2. Women can be tested for the 14 strains of high risk HPV from the same sample as their PAP smear if a “THIN PREP” ™ pap smear is done.

      3. This does provide some protection but it is far from perfect and only protects against 2 strains our of 14 that are directly linked to cervical cancer. My biggest issue as a physician is why the other 2 strains are in the vaccine. No one from the CDC, or drug company’s has a good answer – only it prevents genital warts but clearly the protection for genital warts is even more minimal as there are over 250 strains of HPV out there that “could” cause genitals wart and while uncomfortable and embarrassing these can be removed and are not in any way life threatening

      I do no impose my opinions religous or otherwise on my patient but my job is to provide them with the most up to date full disclosure of information so that they can make the best decision for their health and with this vaccine it is very personal and needs to be each young lady and her parents and or spouse fiance decision..

    • There is no real affordable test for men and Hpv. If there is one, my information is that it is prohibitively expensive. Most men are carriers and it goes undetected.

  • When I was a sophomore in college, I was sexually assaulted by a close friend whom I trusted. Like Terry, I was an abstinent virgin who did not get the Gardasil vaccine on the advise of many Christian women I knew. I discovered after the rape that I had contracted HPV from him. Please don’t be naive enough to say that the decision to remain abstinent until marriage alone will prevent a woman from contracting an STD. I wish that I had protected myself from HPV. I’m not saying that everyone should receive the vaccine, but please, have an informed conversation with your doctor before making the decision. I wish I had…

    • Hi Aimee. This is an often-used argument in favor of the vaccination and I’m hard-pressed to consider it. It’s so heart-breaking to hear your story. I trust you’ve been well-counseled and have received the emotional healing you need and deserve from what happened to you. My opinion is careful in terms of sharing what my personal choice has been. This is based on the fact that the vaccine only guards against SOME of the dozens of strains of the vaccine and does not guarantee you’d be safe from contracting HPV. Even with the vaccine, you could have contracted HPV from this encounter. There are also risks associated with the vaccine…and any vaccine. If the vaccine was risk-free and completely eliminated the risk of HPV, I might have a different opinion. But that’s not the case. We do agree that it’s really important to discuss this with your doctor. I’d also discuss it with a wise Christian well-educated in sexual health if your doctor is not a Christian.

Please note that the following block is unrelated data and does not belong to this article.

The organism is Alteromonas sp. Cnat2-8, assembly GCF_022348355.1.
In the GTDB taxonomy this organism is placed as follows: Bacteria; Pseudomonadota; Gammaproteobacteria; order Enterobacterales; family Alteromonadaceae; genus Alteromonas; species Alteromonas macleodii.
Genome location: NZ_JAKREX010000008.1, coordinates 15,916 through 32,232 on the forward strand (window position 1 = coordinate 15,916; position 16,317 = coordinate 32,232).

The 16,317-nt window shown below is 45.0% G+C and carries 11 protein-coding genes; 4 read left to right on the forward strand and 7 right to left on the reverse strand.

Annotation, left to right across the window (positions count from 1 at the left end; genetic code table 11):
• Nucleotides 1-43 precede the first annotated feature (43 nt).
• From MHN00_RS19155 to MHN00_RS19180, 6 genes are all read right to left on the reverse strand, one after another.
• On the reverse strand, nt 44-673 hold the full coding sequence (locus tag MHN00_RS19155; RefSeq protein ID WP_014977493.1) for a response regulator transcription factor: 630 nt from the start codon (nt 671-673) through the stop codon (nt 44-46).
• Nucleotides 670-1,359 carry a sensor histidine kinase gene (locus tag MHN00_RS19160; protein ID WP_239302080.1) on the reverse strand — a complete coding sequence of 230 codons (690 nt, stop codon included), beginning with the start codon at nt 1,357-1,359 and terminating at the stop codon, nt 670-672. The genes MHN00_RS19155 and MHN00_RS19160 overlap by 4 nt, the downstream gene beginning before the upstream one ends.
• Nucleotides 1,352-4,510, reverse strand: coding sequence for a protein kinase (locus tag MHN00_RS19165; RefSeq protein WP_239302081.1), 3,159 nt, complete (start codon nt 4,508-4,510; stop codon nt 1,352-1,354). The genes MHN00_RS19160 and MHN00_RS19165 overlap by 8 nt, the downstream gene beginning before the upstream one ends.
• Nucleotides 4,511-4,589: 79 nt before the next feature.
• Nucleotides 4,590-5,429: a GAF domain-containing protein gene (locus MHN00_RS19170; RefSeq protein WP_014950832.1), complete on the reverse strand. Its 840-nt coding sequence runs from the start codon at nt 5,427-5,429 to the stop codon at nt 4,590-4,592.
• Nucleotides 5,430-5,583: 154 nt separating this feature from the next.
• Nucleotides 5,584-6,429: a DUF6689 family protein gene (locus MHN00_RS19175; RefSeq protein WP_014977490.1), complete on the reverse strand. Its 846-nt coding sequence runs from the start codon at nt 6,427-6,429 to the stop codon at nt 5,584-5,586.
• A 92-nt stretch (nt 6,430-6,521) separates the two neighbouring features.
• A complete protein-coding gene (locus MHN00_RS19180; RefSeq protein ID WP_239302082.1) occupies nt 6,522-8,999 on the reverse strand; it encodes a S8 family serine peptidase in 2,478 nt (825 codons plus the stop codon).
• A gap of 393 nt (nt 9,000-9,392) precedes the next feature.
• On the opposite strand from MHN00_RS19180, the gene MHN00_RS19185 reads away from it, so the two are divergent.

• “The only no-risk method of protection against HPV is abstinence, followed by faithfulness in a life-time mutually monogamous marriage relationship.”

    Actually, this is not true. You can be abstinent and then in a faithful, mutually-monogamous marriage and still contract HPV, if the person you married had previously contracted it elsewhere. Furthermore, you can’t presume to be able to predict or control another person’s behavior for an entire lifetime, even if that person is your spouse. The best way to prevent cervical cancer from HPV is to take advantage of this amazing opportunity to essentially vaccinate yourself against cancer. It’s a cancer vaccine. It should be a no-brainer.

    • …or god forbid you or your spouse are sexually assaulted and contract a high-risk strain of HPV and yet opted to not receive the vaccine because you planned to only have sex with one person ever.

    • Obviously, I’m suggesting a rather utopian idea here that two people would have waited faithfully for a monogamous marriage. In that case, it is the safest way to avoid it. Unfortunately, Gardisil does not vaccinate against all of the strains of HPV responsible for cancer. And all vaccines come with a risk especially if long-term trials have not been run as in the case with Gardisil. I respect your different opinion, but I’ll stick with mine! 🙂

  • Doctors/pharma will always recommend the vaccination; it doesn’t mean it’s the right choice. We need to do our own research and advocate for our kids and our values. I feel there are indeed TOO many reports of side effects/deaths/reports on compromised data/conclusions, “confessions from the lab” that compromise the so-called efficacy of this vaccination so I will not be on board with pursuing it for my girls. There is too much at risk. While it would be devastating to practice abstinence and then later contract this from a future partner, I wouldn’t be willing to get the vaccination “just in case”; the potential risks from the vaccination are worse than the benefits. I understand that there are strong viewpoints in each camp on this debate; I just wish that the media/pharma in support of this vaccine would also support the promotion of abstinence (in boys and girls). Also, the paid advertising for Gardasil in magazines feature BABIES (I mean, as in pre-teens… they are still babies to us… too young to consider sexual activity!) and that makes me feel SO sad. We are such “followers” of the media that I would be willing to bet that most consumers do not realize “A woman who is not sexually active will never acquire HPV.” They just follow along and do what they are led to do per the media and pharmaceutical industry. 🙁